The Session then, as today, had the duty of assisting the minister in the pastoral oversight of the church. But in a day with no police in the community, the Session also had the duty of being the guardians of public and private morality. If anyone committed an offence they had to stand before the congregation and admit their repentance. The session book states: "That all persons standing in a public place of repentance shall pay the church officer one groat" and a typical entry is one which tells of the strict reverence which the people had for the Lord's Day: "it is enacted that if parents let their children wander or play on the Lord's day, that they shall be censured as profaners of the Sabbath."
It must not be supposed however, that the Session and Deacons were simply censorious. On the contrary, they helped widows and orphans, paid a schoolmaster to bring on promising children, buried at their own expense any who died alone and poor, and generally tried to fulfil the love of Christ as best they could in the circumstances of three centuries ago.
The Rev. Anthony Kennedy's ministry was to last from 1646 until 1697. He re-built the church which had a bell, was ceiled inside, enlarged with a gallery and had pews allocated to each family who rented them. Often Mr. Kennedy conducted week day services and travelled on horseback to outlying areas even going beyond the River Bann. As in Mr. Welch's ministry he had crowded communions at which it is recorded, "one bushel of flour and forty bottles of claret were consumed."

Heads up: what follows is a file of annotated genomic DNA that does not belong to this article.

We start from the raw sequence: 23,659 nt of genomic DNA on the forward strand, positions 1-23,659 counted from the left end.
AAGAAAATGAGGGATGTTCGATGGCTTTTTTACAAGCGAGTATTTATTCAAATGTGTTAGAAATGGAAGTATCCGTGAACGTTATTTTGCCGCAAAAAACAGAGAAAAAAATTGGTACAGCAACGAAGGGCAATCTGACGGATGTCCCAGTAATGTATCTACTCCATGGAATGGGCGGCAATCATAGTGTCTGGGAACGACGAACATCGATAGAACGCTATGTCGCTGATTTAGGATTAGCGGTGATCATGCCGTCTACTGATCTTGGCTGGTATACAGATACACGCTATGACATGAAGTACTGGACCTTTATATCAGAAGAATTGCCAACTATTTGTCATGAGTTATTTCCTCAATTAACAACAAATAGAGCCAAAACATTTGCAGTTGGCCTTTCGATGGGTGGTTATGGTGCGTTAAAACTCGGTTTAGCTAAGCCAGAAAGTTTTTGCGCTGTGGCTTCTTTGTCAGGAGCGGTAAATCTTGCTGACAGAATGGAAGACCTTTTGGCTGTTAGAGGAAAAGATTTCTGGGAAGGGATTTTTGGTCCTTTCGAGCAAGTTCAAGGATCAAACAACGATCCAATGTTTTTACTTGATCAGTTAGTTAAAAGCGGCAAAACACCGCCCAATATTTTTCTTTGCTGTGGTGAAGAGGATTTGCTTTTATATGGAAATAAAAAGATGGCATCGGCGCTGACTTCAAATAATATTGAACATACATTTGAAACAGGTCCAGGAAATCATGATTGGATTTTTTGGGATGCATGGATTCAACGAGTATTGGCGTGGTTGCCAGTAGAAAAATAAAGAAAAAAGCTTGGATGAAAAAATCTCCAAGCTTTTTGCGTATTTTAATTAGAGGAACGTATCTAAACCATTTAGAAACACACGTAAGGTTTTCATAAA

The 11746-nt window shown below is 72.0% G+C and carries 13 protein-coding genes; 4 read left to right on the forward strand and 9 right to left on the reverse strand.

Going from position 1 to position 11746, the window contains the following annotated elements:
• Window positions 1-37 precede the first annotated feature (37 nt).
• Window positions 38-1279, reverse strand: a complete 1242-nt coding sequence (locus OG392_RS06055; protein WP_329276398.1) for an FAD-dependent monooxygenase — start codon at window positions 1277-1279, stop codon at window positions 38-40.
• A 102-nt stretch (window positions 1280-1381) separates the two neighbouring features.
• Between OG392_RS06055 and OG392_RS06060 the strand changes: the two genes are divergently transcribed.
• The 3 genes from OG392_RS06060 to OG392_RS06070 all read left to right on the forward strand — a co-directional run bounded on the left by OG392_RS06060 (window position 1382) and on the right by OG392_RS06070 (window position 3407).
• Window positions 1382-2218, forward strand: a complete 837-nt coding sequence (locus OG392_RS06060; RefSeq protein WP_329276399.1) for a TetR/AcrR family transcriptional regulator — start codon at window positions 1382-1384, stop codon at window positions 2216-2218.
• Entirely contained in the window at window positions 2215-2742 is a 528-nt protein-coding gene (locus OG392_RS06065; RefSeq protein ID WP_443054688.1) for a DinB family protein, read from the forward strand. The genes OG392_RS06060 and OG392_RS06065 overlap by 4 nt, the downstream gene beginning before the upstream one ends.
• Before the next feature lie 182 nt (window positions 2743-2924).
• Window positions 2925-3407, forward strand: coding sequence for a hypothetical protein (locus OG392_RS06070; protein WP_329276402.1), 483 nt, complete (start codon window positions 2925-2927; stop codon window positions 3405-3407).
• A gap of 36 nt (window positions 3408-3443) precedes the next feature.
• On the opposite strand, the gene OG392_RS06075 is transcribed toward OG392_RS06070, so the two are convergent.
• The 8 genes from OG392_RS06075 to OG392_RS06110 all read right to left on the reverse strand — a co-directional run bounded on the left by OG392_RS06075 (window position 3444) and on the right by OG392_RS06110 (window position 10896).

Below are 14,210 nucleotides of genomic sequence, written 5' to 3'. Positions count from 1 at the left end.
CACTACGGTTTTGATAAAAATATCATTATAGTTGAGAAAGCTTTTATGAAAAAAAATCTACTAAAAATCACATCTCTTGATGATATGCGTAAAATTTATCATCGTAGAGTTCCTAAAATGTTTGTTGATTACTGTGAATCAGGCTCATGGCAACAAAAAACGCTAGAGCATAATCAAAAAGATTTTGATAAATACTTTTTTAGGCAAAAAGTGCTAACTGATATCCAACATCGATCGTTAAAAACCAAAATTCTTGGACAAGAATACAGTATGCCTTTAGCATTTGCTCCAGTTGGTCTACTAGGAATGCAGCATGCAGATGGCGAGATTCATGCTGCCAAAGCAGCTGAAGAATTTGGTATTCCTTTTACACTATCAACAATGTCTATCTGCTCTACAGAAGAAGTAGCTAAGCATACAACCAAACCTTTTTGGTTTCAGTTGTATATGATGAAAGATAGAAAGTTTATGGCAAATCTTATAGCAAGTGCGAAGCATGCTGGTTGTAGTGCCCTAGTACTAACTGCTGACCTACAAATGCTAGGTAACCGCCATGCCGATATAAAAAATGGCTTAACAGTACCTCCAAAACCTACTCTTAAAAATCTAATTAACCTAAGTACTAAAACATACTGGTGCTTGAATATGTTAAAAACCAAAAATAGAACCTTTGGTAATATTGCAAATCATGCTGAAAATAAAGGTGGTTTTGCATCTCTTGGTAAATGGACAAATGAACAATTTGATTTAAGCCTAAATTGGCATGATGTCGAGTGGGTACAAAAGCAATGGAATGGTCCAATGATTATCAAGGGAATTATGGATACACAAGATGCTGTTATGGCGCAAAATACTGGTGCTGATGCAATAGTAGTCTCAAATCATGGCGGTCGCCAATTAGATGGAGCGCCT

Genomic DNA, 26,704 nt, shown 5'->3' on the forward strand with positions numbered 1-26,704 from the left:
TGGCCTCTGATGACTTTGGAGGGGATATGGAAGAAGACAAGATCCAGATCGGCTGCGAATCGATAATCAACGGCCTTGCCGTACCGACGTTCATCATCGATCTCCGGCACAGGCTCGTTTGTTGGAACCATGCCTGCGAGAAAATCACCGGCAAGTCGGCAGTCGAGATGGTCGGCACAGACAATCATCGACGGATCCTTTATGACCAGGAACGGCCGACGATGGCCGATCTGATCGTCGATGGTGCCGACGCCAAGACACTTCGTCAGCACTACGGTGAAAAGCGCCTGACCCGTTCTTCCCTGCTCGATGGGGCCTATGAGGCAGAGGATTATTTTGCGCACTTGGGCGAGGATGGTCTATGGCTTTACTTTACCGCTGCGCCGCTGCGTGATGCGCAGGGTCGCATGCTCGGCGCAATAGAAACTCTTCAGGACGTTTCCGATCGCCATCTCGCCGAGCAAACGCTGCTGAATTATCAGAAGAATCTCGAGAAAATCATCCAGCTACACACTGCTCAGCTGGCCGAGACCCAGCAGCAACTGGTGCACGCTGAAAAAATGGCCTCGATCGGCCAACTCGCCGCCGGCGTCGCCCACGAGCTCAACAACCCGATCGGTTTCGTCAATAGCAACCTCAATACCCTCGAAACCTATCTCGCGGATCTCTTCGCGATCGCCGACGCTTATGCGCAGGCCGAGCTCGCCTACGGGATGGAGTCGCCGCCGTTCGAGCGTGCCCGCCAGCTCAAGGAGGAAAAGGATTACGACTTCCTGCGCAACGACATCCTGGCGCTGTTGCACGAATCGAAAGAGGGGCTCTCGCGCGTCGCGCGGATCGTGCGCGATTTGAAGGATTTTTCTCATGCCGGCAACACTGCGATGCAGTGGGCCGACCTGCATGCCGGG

This second ministry had of course to contend with changing crises in Ireland. The Presbyterians remained loyal to the King's person though their democratic and liberal sentiments were with the Parliamentarians in their dispute with Charles I as to who should rule England. For this loyalty they earned the dislike of Oliver Cromwell and the Puritans. Milton describes Presbyterian Ulster as a "barbarous nook" and had scant respect for the "blockish presbyters of Clandeboye," that is those Presbyterian ministers who refused to support the republican regime of the Puritans. Unfortunately in the Restoration of Charles II to the throne, the loyalty of the Presbyterians was forgotten and in 1660 Kennedy was ejected from his pulpit by Bishop Jeremy Taylor of Down and he had to take to the fields and glens to continue his ministry. It was not until the reign of William of Orange that Mr. Kennedy was able to enjoy a settled pastorate with a generous stipend being paid by a grateful King, the "Royal Gift" as it was termed. This was about £100 per annum a truly magnificent income in those days and when he died an old man of 83 years Anthony Kennedy could survey a life-time of devoted loyalty to his flock and at the end see their prosperity greater than they had ever known. He was buried in 1697 beside his predecessor in the Burying-ground at Templepatrick.